A Latino group is re-launching a campaign against a talk radio show it accuses of fueling hate speech against Hispanics.
The National Hispanic Media Coalition said Tuesday it would renew its push to force the “John and Ken Show” off the air, now that the show will begin syndicating its program in New York, according to La Opiníon.
Despite a round of cultural sensitivity training, the radio personalities have built a reputation for offending people of color, the Coalition says. The hosts routinely bash undocumented immigrants on their show.
The Coalition first launched its attack on the radio duo back in 2011. Just before the passage of the California DREAM Act, the hosts read the cell phone number of immigrant rights activist Jorge Mario Cabrera on air and urged their listeners to call him. Hundreds of “John and Ken Show” fans obeyed, many leaving hateful and threatening messages, including one who said:
You illegal immigrant, piece of sh*t motherf***er. We will do everything to fight you motherf***ers until you’re all dead, you’re all motherf***ing dead.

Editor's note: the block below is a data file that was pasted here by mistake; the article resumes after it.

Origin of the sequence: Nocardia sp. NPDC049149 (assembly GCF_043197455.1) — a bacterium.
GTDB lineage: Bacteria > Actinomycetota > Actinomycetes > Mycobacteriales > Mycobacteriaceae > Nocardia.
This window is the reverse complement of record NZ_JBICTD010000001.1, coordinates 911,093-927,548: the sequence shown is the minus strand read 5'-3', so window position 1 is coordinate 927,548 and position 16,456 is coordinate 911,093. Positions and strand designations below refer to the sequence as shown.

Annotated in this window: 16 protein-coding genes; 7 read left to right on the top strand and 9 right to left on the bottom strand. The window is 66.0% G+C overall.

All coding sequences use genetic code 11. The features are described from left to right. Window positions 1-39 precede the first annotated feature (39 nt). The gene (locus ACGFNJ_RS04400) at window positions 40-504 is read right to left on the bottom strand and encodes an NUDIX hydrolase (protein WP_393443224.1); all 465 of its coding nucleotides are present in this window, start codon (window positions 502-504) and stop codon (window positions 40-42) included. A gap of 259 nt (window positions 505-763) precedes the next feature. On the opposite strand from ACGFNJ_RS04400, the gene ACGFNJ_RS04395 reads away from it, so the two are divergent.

Kobylt and Chiampou apologized for the incident and wrote in a letter to the Los Angeles Times that they hadn’t intended for their listeners to threaten Cabrera and said his cell phone appeared on his organization’s press releases.
But their response didn’t satisfy the National Hispanic Media Coalition, which says on its website:
For years John Kobylt and Ken Chiampou, hosts of “The John and Ken Show,” have terrorized and targeted Los Angeles communities, creating an atmosphere of hate, intolerance, discrimination and legitimizing hateful attitudes against members of these groups. John and Ken are known to habitually use unsubstantiated claims, divisive language, flawed argumentation and dehumanizing metaphors to shock and anger their audience.
Kobylt and Chiampou were suspended for seven days last year for calling Whitney Houston a “crack ho” after her death. They apologized for the remarks.
With a weekly audience of 1.2 million, the afternoon talk show is one of California’s highest rated, according to Los Angeles Magazine.
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